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Volume 17, Issue 4: Presbyterion

The Bishop Presbyter

Douglas Wilson

On the vexed subject of church government, many of the problems are caused by what I think should be called the primitivist fallacy. In other words, it is often assumed (on all sides) that our job is to find out exactly what the form of church government was during the first century, and then duplicate it, minus the apostles. Or, if we are riding with the latest prophetic wave of latter-rain glory, maybe with apostles.

The assumption is that the way the Church was governed in the New Testament is jure divino—divine law for us in the details, and further, that the details of said government are discoverable by us if we refine our exegesis enough. C.S. Lewis pointed out the error in its extreme puritan form— "They taught that a system . . . of church government could be found in the New Testament and was binding on all believers till the end of the world. To a modern reader, examining the texts on which they based this theory, it appears one of the strangest mirages which have ever deceived the human mind."1 But the jure divino anti-puritans fared no better. The mirage of apostolic succession does not have tenuous texts; it has no texts.
But to question this assumption that the Bible instructs in the details seems (to some) like rank liberalism—"Who cares what the Bible says, and let us all do what is right in our own eyes." But if the assumption is not questioned, at least to some extent, the result is that the text will be pounded into place in order to support details of modern church government in a remarkably extravagant way. If we require textual warrant for every aspect of modern church goverance, the only possible result will be violence to the text. For starters, the New Testament doesn't have denominations in it, or headquarters, or mission boards. Neither does it have stated clerks, or archdeacons. And who can forget Ambrose Bierce's magnificent definition of a monsignor— "a high ecclesiastical title, of which the Founder of our religion overlooked the advantages."
There are two basic things that must be remembered as we pursue the subject. The first is that the Bible's teaching on church government does not begin in the New Testament—God's people had been governed according to His Word for millennia before the advent of Christ. The second thing is that when we take the teaching of Scripture as a whole, we find significant transitions and changes over time that do not alter the basic foundational principles of governance.
It is generally acknowledged on all hands that during the writing of the New Testament, the word for bishop (episkopos) was used interchangeably with the word for elder (presbyteros). The apostle Peter identifies himself as a fellow elder with those to whom he is writing (1 Pet. 5:1), and goes on to say that they are to act the part of bishops (5:2), taking the oversight. St. Paul summons the elders of the church at Ephesus (Acts 20:17), and then commands them to take heed to the flock over which the Holy Spirit had made them bishops (20:28). And in writing to Titus, Paul says that he is to appoint elders in every city (Tit. 1:5), for a bishop must be blameless (1:7). In writing to the church at Philippi, the saints are addressed, together with the "bishops and deacons" (Phil. 1:1).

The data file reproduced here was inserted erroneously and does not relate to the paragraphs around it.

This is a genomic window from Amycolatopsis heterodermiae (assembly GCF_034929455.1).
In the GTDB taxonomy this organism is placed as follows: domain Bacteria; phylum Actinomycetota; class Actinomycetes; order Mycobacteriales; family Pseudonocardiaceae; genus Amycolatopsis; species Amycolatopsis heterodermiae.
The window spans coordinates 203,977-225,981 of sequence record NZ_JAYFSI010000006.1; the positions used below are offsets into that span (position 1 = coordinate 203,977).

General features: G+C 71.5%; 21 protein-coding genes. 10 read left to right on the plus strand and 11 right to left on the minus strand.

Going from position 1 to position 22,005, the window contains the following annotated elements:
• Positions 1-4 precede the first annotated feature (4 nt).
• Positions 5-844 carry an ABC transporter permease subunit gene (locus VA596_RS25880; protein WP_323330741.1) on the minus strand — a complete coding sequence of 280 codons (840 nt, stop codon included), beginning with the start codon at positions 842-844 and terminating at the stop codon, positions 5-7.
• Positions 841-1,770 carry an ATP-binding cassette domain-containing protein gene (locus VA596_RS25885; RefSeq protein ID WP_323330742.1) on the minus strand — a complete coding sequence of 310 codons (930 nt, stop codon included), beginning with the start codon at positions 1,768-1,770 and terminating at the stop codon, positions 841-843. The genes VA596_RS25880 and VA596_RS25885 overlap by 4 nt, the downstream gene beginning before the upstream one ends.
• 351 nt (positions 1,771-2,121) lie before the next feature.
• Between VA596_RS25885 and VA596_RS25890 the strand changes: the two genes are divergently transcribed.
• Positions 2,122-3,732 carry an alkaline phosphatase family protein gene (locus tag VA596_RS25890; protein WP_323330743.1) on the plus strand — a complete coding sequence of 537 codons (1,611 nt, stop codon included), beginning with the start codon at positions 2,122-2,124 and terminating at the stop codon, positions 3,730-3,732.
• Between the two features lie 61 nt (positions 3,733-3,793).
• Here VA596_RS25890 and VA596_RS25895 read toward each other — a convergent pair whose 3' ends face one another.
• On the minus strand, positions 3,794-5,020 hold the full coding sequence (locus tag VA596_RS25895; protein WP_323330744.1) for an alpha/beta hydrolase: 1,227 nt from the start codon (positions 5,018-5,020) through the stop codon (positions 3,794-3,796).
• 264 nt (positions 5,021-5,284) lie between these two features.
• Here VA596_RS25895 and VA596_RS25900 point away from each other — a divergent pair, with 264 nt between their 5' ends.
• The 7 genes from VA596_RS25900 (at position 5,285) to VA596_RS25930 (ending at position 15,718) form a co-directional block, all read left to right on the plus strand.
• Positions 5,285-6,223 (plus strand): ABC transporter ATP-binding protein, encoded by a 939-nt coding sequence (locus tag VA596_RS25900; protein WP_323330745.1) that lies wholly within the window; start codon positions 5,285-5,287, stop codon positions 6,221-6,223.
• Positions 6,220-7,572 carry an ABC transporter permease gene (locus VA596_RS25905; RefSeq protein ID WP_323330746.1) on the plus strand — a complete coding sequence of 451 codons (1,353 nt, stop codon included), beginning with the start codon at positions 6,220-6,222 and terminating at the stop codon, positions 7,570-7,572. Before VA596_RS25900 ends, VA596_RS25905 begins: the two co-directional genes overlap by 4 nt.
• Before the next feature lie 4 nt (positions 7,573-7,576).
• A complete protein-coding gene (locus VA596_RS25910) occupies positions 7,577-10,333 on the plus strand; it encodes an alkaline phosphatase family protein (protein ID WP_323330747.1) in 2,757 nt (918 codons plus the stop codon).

So this certainly excludes a scriptural basis for a jure divino apostolic succession. To maintain a necessary distinction between presbyter and bishop when the New Testament uses the terms interchangeably is problematic. And one church, like Philippi, could not have multiple bishops (in the modern sense). She could have a college of presbyters, also called bishops. Roman Catholic theologian Francis Sullivan acknowledges the force of this reality, even while discussing the church at Rome: "I have expressed agreement with the consensus of scholars that the available evidence indicates that the church of Rome was led by a college of presbyters, rather than by a single bishop, for a least several decades of the second century."2
At the same time, the office of bishop was not a late development within the Church, brought in centuries after, along with a host of other superstitions. Numerous bishops served the Church early, ably, and well. As hardy a Presbyterian as John Knox honored evangelical bishops, like Ridley and Latimer, and John Calvin was not at all averse to evangelical bishops. What these Reformers rejected was the idea that bishops held that office by divine right. They had in mind the edification of the church—and therefore knew that some occasions required the eliminaton of the office of bishop, while on other occasions it could be appropriate to retain it.
Now before our Protestant blood begins to boil, and we start insisting that it is dangerous to start applying ecclesiastical titles apart from any scriptural warrant for that particular office (as well as needing a scriptural basis for the enumerated duties of that office), let me anticipate the objection with a list of titles—titles in common use in evangelical Presbyterian circles. Before reading through the list, you might want to get out a concordance, if you feel like not having to use it. The list: senior pastor, associate pastor, assistant pastor, youth pastor, youth leader, worship leader, worship team, chairman, moderator, stated clerk, missionary, ruling elder, small group leader, and so on. You get the drift. In addition, there are also scriptural titles for certain church offices that we don't use any more—like steward (Tit. 1:7), under-rower (Acts 13:5), and widow (1 Tim. 5:9). Why is that?

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